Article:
After discovering flowing liquid water on the surface of Mars, NASA was quick to announce that they have officially started planning on a manned mission to the red planet. Which is convenient considering they just announced the winner of their 3D Printed Mars Habitat Challenge at last week’s New York Maker Faire. NASA and the National Additive Manufacturing Innovation Institute, America Makes, partnered up on the challenge that was launched back in May. They tasked entrants to create a process to fabricate 3D printed habitats for the colonization of other planets, primarily for Mars. Of course this was just the first part of the challenge, and the teams are expected to create working prototypes for the second. But for now, the current winner Team Space Exploration and Clouds Architecture Office can be proud of their fantastic Ice House design, which harnesses the newly discovered reserve of below ground water on Mars to 3D print massive ice domes on the surface.
Not only is Ice House a beautiful structure on its own, but it was intentionally designed to allow new Martian inhabitants to live above ground, not burrow beneath it as most of the other entered designs required. Not only would the ice shell act as a radiation barrier, it would also allow plenty of natural light inside. But the Ice House team didn’t just have some concept art and a theory, they also had an amazing 3D printed scale model made by California 3D Printing service provider Forecast 3D that really helped sell their concept.
“Working with Forecast 3D was fantastic. They were quick to respond and very communicative about all our options. Our team was working on an incredibly tight schedule but I’m so glad we were paired up with these guys to help ensure we had a winning project. The model is absolutely beautiful and caught almost everyone’s attention — and if I were to do this all over again there is no question I would choose Forecast 3D,” said Melodie Yashar, a mechanical engineer from Team Ice House.
Because the Ice House habitat was designed to be made of, well, actual ice, the team wanted the 3D printed replica to look like it was really made of frozen water. Forecast 3D decided to print the Ice House model using their in-house Stereolithography (SLA) 3D printers. SLA printers are capable of producing extremely high-resolution parts, so Forecast 3D wouldn’t have any difficulties producing the interior details of the Ice House model; unfortunately the icy finish was where things got complicated for them.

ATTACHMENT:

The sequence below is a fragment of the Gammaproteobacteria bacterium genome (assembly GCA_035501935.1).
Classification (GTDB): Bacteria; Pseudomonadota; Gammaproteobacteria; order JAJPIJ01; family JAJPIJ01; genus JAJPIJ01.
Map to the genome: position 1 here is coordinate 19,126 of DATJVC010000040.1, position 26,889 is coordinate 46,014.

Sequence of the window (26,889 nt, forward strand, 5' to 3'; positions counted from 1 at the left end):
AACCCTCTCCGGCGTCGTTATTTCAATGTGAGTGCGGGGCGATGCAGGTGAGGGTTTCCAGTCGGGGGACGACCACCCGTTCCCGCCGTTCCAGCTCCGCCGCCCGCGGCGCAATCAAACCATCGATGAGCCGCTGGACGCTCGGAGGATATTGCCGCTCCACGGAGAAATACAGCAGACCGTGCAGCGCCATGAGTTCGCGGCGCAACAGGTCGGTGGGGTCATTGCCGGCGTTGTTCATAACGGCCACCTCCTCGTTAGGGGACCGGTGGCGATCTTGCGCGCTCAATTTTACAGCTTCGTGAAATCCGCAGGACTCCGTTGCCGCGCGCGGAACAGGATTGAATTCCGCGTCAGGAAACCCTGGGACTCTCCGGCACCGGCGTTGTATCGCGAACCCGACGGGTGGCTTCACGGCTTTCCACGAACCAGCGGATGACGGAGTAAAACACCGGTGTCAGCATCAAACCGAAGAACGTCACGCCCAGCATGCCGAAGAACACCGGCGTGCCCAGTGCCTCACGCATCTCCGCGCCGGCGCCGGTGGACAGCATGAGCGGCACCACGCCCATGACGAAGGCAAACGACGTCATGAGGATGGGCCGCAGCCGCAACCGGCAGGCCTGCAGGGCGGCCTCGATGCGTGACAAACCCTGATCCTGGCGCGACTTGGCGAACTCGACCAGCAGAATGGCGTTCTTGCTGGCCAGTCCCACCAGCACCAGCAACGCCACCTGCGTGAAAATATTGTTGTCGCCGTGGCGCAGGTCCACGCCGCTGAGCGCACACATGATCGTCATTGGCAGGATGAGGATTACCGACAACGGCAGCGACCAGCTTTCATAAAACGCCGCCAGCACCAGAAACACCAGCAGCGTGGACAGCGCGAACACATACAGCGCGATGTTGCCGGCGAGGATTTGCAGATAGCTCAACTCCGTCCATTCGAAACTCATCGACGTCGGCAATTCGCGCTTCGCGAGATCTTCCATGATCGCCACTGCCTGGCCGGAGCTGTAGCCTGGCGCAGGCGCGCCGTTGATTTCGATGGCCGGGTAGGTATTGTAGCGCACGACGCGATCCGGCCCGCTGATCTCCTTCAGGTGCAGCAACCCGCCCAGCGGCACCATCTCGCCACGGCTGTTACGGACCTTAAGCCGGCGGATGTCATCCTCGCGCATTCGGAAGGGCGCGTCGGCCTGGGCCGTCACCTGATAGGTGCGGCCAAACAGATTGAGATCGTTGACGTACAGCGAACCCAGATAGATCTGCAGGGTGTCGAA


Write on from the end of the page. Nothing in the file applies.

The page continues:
Real ice has a look to it that isn’t exactly easy to reproduce, especially using most 3D printing materials. There are certainly several materials and processes available that can produce clear parts, but natural ice isn’t completely transparent. So the team from Forecast 3D needed to do some experimenting with materials and post processing methods to find a way to accurately mimic the translucent characteristics of ice. They decided to start by using a clear liquid resin material called 11122 XC Watershed.
Typically when prints made with Watershed are completed they will be given a WaterClear coating that smooths the surface and turns the part nearly colorless, giving it a clear, glassy finish. But instead of the standard coating, the Forecast 3D finishing team developed their own custom hybrid finishing process that gave the material a frosted surface with a slight blueish tint. The effect is pretty spectacular, especially when you see the light pass through the walls almost exactly like they do in the concept artwork that the Ice House team produced.
“We often find ourselves working on innovative and exciting projects at Forecast 3D but working on a habitat for a Mars colonization was definitely one of the coolest things we have been a part of. Working with the SEArch/Clouds Architecture Office team on the ICE HOUSE project was fun and challenging as we had to make sure to choose the right process, material and finishing style to achieve the correct look. Our talented finishers did a great job coming up with a custom finishing method to realize the team’s vision and we were very happy with the way it turned out,” said Forecast 3D project manager Austin Morrison.
Make sure that you stop by the Mars Ice House website and learn more about this awesome Mars habitat concept project. You can also see all of the finalists from the 3D Printed Mars Habitat Challenge on NASA challenge blog. And you can learn more about the services available from Forecast 3D over on their website, including all of their available 3D printing options.
Discuss this story in the Mars Habitat Gets 3D Printed Forum thread on 3DPB.com.
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